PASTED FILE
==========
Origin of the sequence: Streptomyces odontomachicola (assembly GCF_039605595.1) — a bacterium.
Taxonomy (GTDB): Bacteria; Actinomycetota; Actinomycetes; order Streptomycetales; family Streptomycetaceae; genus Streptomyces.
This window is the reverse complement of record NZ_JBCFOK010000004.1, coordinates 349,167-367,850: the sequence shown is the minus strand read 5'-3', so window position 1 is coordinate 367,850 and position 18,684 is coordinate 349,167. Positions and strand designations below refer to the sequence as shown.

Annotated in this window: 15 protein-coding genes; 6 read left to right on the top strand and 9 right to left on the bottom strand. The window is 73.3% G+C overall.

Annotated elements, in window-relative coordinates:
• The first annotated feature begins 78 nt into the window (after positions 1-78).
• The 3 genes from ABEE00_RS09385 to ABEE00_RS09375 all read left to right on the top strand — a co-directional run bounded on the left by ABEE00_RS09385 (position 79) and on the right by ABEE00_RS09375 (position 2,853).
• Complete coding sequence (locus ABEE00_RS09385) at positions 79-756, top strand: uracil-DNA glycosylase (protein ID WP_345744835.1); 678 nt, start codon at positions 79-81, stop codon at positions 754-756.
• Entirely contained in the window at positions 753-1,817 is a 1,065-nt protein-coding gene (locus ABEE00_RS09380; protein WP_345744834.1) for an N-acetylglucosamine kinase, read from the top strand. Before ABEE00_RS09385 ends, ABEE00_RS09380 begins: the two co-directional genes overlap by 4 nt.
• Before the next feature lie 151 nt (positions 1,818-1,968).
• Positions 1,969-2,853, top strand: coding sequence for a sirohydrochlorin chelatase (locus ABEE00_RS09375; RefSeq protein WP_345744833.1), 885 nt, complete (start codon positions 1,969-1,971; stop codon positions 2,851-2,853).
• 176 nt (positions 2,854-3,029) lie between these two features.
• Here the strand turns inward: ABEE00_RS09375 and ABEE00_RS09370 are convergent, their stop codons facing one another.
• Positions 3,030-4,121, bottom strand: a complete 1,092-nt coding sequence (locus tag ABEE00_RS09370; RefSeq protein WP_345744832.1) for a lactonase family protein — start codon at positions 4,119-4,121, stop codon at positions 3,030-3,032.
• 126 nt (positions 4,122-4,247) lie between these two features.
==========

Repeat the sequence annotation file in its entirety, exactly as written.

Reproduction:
Origin of the sequence: Streptomyces odontomachicola (assembly GCF_039605595.1) — a bacterium.
Taxonomy (GTDB): Bacteria; Actinomycetota; Actinomycetes; order Streptomycetales; family Streptomycetaceae; genus Streptomyces.
This window is the reverse complement of record NZ_JBCFOK010000004.1, coordinates 349,167-367,850: the sequence shown is the minus strand read 5'-3', so window position 1 is coordinate 367,850 and position 18,684 is coordinate 349,167. Positions and strand designations below refer to the sequence as shown.

Annotated in this window: 15 protein-coding genes; 6 read left to right on the top strand and 9 right to left on the bottom strand. The window is 73.3% G+C overall.

Annotated elements, in window-relative coordinates:
• The first annotated feature begins 78 nt into the window (after positions 1-78).
• The 3 genes from ABEE00_RS09385 to ABEE00_RS09375 all read left to right on the top strand — a co-directional run bounded on the left by ABEE00_RS09385 (position 79) and on the right by ABEE00_RS09375 (position 2,853).
• Complete coding sequence (locus ABEE00_RS09385) at positions 79-756, top strand: uracil-DNA glycosylase (protein ID WP_345744835.1); 678 nt, start codon at positions 79-81, stop codon at positions 754-756.
• Entirely contained in the window at positions 753-1,817 is a 1,065-nt protein-coding gene (locus ABEE00_RS09380; protein WP_345744834.1) for an N-acetylglucosamine kinase, read from the top strand. Before ABEE00_RS09385 ends, ABEE00_RS09380 begins: the two co-directional genes overlap by 4 nt.
• Before the next feature lie 151 nt (positions 1,818-1,968).
• Positions 1,969-2,853, top strand: coding sequence for a sirohydrochlorin chelatase (locus ABEE00_RS09375; RefSeq protein WP_345744833.1), 885 nt, complete (start codon positions 1,969-1,971; stop codon positions 2,851-2,853).
• 176 nt (positions 2,854-3,029) lie between these two features.
• Here the strand turns inward: ABEE00_RS09375 and ABEE00_RS09370 are convergent, their stop codons facing one another.
• Positions 3,030-4,121, bottom strand: a complete 1,092-nt coding sequence (locus tag ABEE00_RS09370; RefSeq protein WP_345744832.1) for a lactonase family protein — start codon at positions 4,119-4,121, stop codon at positions 3,030-3,032.
• 126 nt (positions 4,122-4,247) lie between these two features.